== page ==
Asante Samuel, like any good cornerback, has a short memory.
The position, he said, is all about fresh starts. Drop a costly, almost certain interception in the Super Bowl, one he'd make "Nine times out of ten"? Forget about it. Get criticized for his support on one of the most famous catches in the game's history? Ignore it.
Suffer a hamstring injury during the first contact practice since signing a lucrative six-year deal with the Eagles? Fight through it.
"As soon as it happened again, I was like 'Oh, gosh. Not again,' " Samuel recalled.
On Tuesday morning, Samuel participated in his first full workout of training camp, the same fields at Lehigh University he limped from three weeks ago. Though almost completely silent in the interim, Samuel's been there.
He was watching as he rehabbed with trainers and conditioning coaches. He studied film. He talked with his coaches. He paid attention.
So, in every way possible, he was preparing himself to play in Thursday's preseason home opener against Carolina.
"I'm a competitor at heart. I love to compete," Samuel said. "If my brothers are out there, and I'm not out there, it's kind of frustrating."
Though immediately handed the left cornerback starting spot the moment he initialed the dotted line, he's not the big-bucks outcast some might think. Samuel said he's fit right into the secondary fraternity in Philadelphia. He's "pretty tight" with Lito Sheppard and Sheldon Brown, who've helped ease his transition into coordinator Jim Johnson's defense.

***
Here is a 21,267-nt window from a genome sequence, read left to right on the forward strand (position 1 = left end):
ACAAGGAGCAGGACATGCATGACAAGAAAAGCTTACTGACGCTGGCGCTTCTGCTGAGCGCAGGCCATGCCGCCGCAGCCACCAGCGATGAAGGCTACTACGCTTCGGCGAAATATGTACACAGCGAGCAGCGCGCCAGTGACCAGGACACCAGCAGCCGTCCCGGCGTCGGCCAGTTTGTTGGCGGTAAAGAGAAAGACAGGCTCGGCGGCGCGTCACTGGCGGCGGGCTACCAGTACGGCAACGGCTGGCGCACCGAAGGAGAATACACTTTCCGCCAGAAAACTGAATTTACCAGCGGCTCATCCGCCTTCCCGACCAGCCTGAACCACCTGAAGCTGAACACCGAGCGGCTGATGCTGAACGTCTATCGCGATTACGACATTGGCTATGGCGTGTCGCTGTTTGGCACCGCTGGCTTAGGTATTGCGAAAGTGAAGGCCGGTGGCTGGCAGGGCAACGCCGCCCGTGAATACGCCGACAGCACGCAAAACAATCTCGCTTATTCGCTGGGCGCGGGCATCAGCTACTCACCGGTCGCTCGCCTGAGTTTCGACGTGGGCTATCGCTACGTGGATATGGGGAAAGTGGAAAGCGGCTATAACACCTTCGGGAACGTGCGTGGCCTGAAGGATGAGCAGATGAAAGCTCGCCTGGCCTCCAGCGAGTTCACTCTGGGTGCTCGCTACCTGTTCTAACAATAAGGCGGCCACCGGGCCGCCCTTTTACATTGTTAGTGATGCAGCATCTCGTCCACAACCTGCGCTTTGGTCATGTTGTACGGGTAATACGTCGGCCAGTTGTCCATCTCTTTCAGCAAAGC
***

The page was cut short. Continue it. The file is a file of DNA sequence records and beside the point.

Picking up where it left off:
In particular, Samuel, who missed all of training camp in New England last season with a contract dispute before reporting to the team, said he and Sheppard have found some common ground to stand on. Sheppard, a two-time Pro Bowl cornerback, has been vocal in his request for a new deal.
"We talk about it," Samuel said. "I give him my pointers and my opinion on the whole situation. We can relate (through) that, definitely."
There's no doubt about it, though. With everyone in uniform, the Eagles are loaded at cornerback. There will certainly be an adjustment time for Samuel, on a defense that constitutes more press, in-your-face coverage than he ever played with the Patriots.
But Samuel said he'd inject "(his) own style" into the schemes, presumably to allow him to continue forcing turnovers and making the plays that he's become famous for, to the tune of 22 interceptions and three touchdowns in his five-year career.
"I just want to see him play," Johnson said. "I just want to see how he plays, how he adapts to our defense, and if he has problems with certain things. I'm just curious to see how he plays, really."
Is Samuel 100 percent healthy and well-conditioned? Probably not, Johnson said. But he's good enough to get going. For right now, Samuel doesn't expect fans to ignore the fact that the Eagles' free-agent luminary has been less-than-conspicuously absent.
But come a couple weeks, he thinks he'll help them forget about it.
"I just go out and play ball, the way Asante Samuel knows how to make plays," Samuel said. "I look at it day in and day out, no matter what (the media) are saying, what people are saying about (how) I'm a good corner because of system or whatever. I just go out and make plays."